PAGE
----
DNA testing could improve outcomes for patients with COVID-19, according to preliminary research posted on bioRxiv. By posting preprints on bioRxiv, authors are able to make their findings immediately available to the scientific community and receive feedback on draft manuscripts before they are submitted to journals. At this time, information on COVID-19 research needs to be shared rapidly and openly to inform the global public health response and to help save lives.
In his preprint, Dr Bill Gibson, a BC Children’s Hospital investigator and Professor in the Department of Medical Genetics at the University of British Columbia, discusses why genotyping ACE2 could potentially improve patient care for this disease.
ACE2 is the protein identified as the key point of entry for the new coronavirus into human cells. Dr Gibson and his team have searched genetic databases and identified several variants already present in the human population that could affect how the virus binds the protein and enters the cell. If these variants do influence the severity of the disease it could help clinicians make more informed treatment decisions during the pandemic.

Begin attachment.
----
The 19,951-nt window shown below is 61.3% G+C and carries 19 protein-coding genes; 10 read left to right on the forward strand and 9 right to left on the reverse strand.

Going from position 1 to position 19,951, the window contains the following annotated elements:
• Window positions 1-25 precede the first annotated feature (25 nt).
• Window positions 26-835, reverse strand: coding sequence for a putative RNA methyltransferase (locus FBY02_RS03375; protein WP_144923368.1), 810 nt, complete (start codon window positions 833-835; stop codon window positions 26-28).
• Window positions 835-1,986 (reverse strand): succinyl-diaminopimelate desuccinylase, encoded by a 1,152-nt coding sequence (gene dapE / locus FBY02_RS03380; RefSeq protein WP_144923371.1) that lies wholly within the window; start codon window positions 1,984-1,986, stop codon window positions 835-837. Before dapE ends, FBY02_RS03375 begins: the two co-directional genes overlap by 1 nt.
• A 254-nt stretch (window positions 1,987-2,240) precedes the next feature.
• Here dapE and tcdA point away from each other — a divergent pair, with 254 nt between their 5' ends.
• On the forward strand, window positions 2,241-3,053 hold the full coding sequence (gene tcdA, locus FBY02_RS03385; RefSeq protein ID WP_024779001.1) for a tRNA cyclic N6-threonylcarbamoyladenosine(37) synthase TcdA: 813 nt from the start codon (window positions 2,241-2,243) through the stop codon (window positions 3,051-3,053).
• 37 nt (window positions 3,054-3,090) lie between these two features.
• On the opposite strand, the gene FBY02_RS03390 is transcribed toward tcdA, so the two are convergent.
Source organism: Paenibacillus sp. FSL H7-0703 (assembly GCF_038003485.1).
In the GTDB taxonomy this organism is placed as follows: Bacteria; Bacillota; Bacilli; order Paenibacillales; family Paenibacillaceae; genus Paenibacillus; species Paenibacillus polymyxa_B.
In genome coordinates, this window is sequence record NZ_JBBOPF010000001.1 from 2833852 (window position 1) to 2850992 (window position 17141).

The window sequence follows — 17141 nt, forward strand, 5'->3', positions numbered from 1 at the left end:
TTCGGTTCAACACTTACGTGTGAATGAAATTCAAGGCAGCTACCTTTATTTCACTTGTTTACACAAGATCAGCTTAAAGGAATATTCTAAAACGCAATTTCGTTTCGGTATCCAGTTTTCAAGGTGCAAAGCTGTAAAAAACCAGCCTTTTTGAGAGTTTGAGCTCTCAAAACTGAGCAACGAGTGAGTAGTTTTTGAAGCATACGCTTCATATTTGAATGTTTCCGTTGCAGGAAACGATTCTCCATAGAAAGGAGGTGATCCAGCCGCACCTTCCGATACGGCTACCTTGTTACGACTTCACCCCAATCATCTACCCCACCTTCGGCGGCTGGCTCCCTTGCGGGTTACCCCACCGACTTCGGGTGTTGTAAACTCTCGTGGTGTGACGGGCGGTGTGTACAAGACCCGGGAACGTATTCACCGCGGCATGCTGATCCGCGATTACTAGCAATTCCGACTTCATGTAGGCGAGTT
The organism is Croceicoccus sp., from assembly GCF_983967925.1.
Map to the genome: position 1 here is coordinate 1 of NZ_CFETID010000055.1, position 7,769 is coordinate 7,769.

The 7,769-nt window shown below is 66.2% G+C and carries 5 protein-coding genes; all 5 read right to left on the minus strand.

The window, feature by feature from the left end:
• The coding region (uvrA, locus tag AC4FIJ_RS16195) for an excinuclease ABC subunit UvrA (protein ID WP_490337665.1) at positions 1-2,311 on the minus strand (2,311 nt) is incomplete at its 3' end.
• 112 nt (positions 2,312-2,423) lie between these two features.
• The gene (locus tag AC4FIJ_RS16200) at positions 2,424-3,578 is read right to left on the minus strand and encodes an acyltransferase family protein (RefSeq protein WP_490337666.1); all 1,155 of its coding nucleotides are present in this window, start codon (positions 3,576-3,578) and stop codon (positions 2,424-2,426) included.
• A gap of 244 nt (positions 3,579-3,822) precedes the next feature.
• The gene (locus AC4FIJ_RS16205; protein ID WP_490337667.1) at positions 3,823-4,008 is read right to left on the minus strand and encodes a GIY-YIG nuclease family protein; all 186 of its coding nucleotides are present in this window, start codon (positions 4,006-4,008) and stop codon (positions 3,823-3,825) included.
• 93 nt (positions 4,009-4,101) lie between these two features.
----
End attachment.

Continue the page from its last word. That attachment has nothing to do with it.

Up till now, there is no direct laboratory evidence that different genetic variants are influencing the course of this disease; however, many countries have observed startling differences in the COVID-19 death rates between men and women. In the USA, men with COVID-19 are dying at twice the rate as women with the disease.
According to Dr Gibson, this could be partly explained by the fact that the gene for ACE2 lies on the X chromosome. Males only have a single version of the gene. If the copy they inherited makes them more susceptible to the virus, then their cells will only express that more susceptible version. As females carry two copies of the gene, any viral susceptibility coming from one variant would be mitigated by the ACE2 protein made from their second ACE2 allele.
There are many other factors that will influence the severity of COVID-19, says Dr Gibson.
“Some portion of this difference between men and women in COVID-19 morbidity and mortality may be genetic, we just don’t know how much”, he said.
The quickest way to find these variants is to examine the ACE2 gene in unusual cases of COVID-19, taking what is known as the ‘extreme phenotypes’ approach. For example, children are less likely to suffer severe disease after being exposed to COVID-19. Therefore, any child with unusually severe COVID-19 (such as requiring ICU care), could, in principle, have this gene sequenced where resources allow, suggests Dr Gibson. However, we would need to add up the data from many, many children and adults before we could be sure that rare ACE2 variants truly affect disease severity, he said.
“What we have right now is a model, and hopefully a useful one. In some places around the world doctors are already making difficult decisions about who to treat and how: a genetic test such as this could arm clinicians with the knowledge they need to intervene earlier in certain cases, and thereby save more lives.”
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